One reason why business change is often the poor relation in this pair is a prevalent myth that enablers, such as systems, technology and buildings, generate benefits of themselves and so have intrinsic value or even equate to value. This is evidenced by the technique named Earned Value. Earned Value is used in construction type activities in order that progress can be assessed against a time schedule or an expenditure schedule. So if a building, which is expected to cost £4m, is 25 per cent complete, then its earned value is £1m, whereas expenditure to date might be £1.3m. The merits of this analysis are clear – it is a useful technique; but the name2 is unfortunate though revealing, implying that an enabler such as a building, or even worse part of a building, equates to some value. Value is only achieved when the enabler is put to appropriate use and benefits are realised – which is certainly impossible if an enabler is still being built. In fact an enabler, complete or not, has no value – earned or otherwise.

We recently had a new kitchen, costing £8,000, which was scheduled to be installed in four days. At the end of the first day the installation was 30 per cent complete. The old kitchen had been removed, and in its place were partly assembled new cabinets, plenty of sawdust, exposed electric cables and piping and no running water. If the fitter had decided at that stage to quit, with a request for just £2,000 of the £2,400 earned value, I think I would have had great difficulty in getting my wife excited about the £400 we would then supposedly have just gained.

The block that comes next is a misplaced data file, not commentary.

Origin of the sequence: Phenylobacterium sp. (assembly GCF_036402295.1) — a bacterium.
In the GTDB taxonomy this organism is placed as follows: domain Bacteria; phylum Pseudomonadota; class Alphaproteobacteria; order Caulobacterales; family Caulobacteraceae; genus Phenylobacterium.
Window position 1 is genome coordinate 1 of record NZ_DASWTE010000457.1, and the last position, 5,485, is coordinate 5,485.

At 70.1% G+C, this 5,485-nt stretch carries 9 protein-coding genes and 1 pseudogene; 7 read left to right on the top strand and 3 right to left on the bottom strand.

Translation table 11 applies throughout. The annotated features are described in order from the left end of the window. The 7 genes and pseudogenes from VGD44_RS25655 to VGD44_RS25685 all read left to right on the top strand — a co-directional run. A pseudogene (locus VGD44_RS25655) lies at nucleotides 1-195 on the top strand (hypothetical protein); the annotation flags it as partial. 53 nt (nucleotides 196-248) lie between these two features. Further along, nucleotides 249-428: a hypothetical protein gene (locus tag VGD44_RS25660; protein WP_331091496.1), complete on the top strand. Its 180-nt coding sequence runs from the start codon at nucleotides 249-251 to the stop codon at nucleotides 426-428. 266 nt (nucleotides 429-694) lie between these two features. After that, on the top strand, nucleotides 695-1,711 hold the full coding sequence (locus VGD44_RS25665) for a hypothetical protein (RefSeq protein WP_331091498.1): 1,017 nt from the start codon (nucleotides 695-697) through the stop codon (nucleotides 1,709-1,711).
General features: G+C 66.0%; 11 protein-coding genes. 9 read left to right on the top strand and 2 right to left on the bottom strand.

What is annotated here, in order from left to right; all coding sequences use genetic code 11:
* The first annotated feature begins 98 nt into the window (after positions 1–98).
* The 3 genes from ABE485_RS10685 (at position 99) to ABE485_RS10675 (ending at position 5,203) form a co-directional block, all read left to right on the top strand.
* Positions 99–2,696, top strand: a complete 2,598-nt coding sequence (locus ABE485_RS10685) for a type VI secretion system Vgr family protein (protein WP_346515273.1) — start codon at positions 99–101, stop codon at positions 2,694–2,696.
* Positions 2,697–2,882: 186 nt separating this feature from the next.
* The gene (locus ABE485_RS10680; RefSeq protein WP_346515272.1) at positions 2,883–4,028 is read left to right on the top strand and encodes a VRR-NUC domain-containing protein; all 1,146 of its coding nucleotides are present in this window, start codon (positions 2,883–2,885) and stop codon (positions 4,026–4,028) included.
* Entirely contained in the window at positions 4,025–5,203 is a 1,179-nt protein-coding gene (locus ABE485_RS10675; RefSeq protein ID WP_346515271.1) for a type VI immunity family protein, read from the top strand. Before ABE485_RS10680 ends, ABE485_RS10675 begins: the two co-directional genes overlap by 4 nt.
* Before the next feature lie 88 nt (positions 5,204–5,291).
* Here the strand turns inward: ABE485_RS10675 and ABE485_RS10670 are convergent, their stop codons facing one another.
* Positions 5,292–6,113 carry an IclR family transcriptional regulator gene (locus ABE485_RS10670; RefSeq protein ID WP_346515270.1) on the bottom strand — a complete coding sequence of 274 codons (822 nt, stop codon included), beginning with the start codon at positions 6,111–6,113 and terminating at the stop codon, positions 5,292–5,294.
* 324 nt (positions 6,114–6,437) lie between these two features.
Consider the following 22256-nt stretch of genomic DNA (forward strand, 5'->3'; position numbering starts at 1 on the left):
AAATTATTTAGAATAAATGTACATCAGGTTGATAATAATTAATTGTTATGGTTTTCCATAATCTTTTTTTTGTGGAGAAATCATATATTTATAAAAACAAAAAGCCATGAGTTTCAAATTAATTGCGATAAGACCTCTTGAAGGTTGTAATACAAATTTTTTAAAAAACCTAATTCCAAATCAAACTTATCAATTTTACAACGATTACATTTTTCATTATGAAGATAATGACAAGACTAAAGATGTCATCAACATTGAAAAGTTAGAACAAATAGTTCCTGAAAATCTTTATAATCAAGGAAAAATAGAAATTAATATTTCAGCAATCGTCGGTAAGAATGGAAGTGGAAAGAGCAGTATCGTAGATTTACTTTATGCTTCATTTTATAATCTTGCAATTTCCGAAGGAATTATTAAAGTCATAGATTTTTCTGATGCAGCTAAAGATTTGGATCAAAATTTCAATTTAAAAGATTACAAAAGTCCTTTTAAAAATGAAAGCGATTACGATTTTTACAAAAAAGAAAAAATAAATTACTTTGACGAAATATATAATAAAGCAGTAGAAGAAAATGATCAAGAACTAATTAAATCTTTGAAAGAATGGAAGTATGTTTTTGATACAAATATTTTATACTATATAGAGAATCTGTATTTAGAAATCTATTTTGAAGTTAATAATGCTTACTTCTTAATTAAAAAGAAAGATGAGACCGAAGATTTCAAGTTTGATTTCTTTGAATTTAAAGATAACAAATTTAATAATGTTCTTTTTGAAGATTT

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Figure 1.1 Cart before the horse

1.3 Cart Before the Horse

I continue to be surprised at how often organisations ‘put the cart before the horse’ by focusing too early on enablers, without being clear about the end goal. The idea of a cart pulling a horse is almost too absurd to imagine, yet in reality this is what frequently happens with benefit realisation.

A cart with no horse is easier to imagine. But without a horse to pull it and steer it towards its intended destination, a cart will either not move at all or will start to drift, taking the easiest path – downhill – accelerating under its own momentum, completely out of control.

How often is change just like this? Is it because many managers find it more stimulating to generate the adrenaline rush from what seems like innovative and sometimes frenzied activity, rather than to increase shareholder value by a carefully planned and methodical approach to change, driven by a clearly defined and appropriately shared goal?